KidLit: The Ordinary Princess by M.M. Kaye


The Ordinary Princess by M.M. Kaye
1980

My Rating
✯✯✯✯

My Synopsis & Thoughts

Princess Amy, although her name really is Amethyst Alexandra Augusta Araminta Adelaide Aurelia Anne, is as ordinary a girl as you could wish for thanks to a fairy blessing(?) at her christening, and she is ten times more a princess than most of the sparkling, bejeweled, pristine princesses we read about in so many fairy stories. Not to say those types of princesses don't have their place, but there is also a place for princesses like Amy.

Imagine being born as the youngest of 7 daughters and the only one to be ordinary in the sense that she cried as a baby, her hair isn't blonde and curled in perfect ringlets, and that she dislikes any sort of elegant accomplishment like piano or sewing and shudders at the idea of tossing a golden ball around like her sisters do. Neither is she mean-spirited. She bears a distinct fondness for her parents, despite their attempts to turn her perfect like their other daughters, nor does she dislike her sisters, although she probably has great cause. Instead she just wishes she could be herself.

When she makes her escape, she is already a teenager, probably around 15-years-old and her last sister has just been married and she is the only one left. She cannot bear the thought of being married to a drab, sycophant prince and so she runs away into the forest after having traded her fancy gown to a commoner who she found quite delightful. Dressed in rags, she lives in the forest for months, befriending a squirrel and a crow who she named Mr. Pemberthy and Peter Aurelious. But her dress grows more ragged and she realizes that she must replace it as some point and to do that she needs money and to have money she needs a job. A job that she finds at the castle of a kingdom that borders up to her own Phantasmorania.

Working as a kitchen maid in the castle, Amy will earn enough money within a year to buy a new gown and so she determines to stay that long and then flit back to the forest, taking Mr. Pemberthy and Peter Aurelious with her, for they live with her now in her shabby little attic room. During her time there, Amy befriends a man-of-all-work named Peregrin who is only just a bit older than herself and who happens to dislike royal customs as much as she does herself. Together they find more and more in common, as Perry joins her on her Thursday afternoons off in the forest and together they build a little hut out of beeches so they can still steal away to the forest during the colder months and be protected by the elements. Amy is so happy, but she cannot hide forever and she can only have her happily-ever-after she faces up to her challenges.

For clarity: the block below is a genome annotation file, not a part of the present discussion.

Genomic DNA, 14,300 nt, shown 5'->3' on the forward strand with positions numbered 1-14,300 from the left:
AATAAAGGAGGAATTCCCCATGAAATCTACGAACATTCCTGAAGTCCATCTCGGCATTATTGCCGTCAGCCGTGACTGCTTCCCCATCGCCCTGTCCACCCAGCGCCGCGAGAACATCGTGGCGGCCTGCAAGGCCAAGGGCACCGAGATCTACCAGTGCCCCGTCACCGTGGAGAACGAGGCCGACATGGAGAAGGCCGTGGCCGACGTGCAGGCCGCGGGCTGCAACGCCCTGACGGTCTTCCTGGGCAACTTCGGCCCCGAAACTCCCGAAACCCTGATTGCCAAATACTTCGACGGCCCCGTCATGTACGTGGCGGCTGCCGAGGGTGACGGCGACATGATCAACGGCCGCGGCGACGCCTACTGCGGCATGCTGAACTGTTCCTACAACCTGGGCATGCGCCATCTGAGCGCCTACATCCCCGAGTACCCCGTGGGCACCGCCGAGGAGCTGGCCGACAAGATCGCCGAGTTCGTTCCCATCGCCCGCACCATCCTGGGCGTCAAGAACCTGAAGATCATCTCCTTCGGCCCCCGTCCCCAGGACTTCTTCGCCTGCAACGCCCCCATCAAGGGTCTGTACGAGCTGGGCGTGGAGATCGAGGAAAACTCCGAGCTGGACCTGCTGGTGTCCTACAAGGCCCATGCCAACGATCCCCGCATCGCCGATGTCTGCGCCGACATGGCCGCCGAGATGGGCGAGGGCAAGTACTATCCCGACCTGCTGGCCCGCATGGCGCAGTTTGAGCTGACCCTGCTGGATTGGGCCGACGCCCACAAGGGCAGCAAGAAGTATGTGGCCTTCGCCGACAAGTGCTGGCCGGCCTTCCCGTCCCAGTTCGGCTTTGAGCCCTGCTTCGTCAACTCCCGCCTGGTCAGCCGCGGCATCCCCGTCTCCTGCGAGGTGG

I grew up on fairy tales and so I'm always excited to find a new one, although I do believe children's fairy stories to be much more believable and with far less to prove than ones for teens or adults. Such is the case with The Ordinary Princess which is what makes its moral lessons all the more palatable . . . because the author isn't trying too hard.
Amy is a delightful character. While I do love princesses in all of the traditional fairy tales, I also love the Fairie Tale Theatre version of The Princess and the Pea with a very down-to-earth, laid back princess as the heroine. She's not perfect and she doesn't need to be and Amy reminds me of her. In fact, I almost wish that all princesses or heroines could be like Amy. She manages to be independent without being snide or rude, but best of all, she knows that true beauty isn't about the outside, but what's on the inside. 

The Ordinary Princess thoroughly enchanted me. It's a simple, easy read that is only about 100 pages and perfect whether you're a child or a grown-up. There is nothing questionable unless it concerns you that a child might rebel against their parents wishes. Except that Amy doesn't want to marry a prince of her parents choosing, and rightly so. In the long-run, Amy's more like Merida than Aurora, albeit more polite than Merida, and I must applaud M.M. Kaye for her creativity. This story apparently came to her in a blast of inspiration and she wrote it down in a whirlwind without having to change a thing. I've experienced that once before in my writing life and it was something amazing to behold. ❤

Comments

  1. I'm reading this aloud to my kids right now!

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    Replies
    1. Aww, and what are they thinking of it? I rather wish more fairytales had this level of simplicity and depth, all at the same time!

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    2. We are loving it! It's my first time through it too :-)

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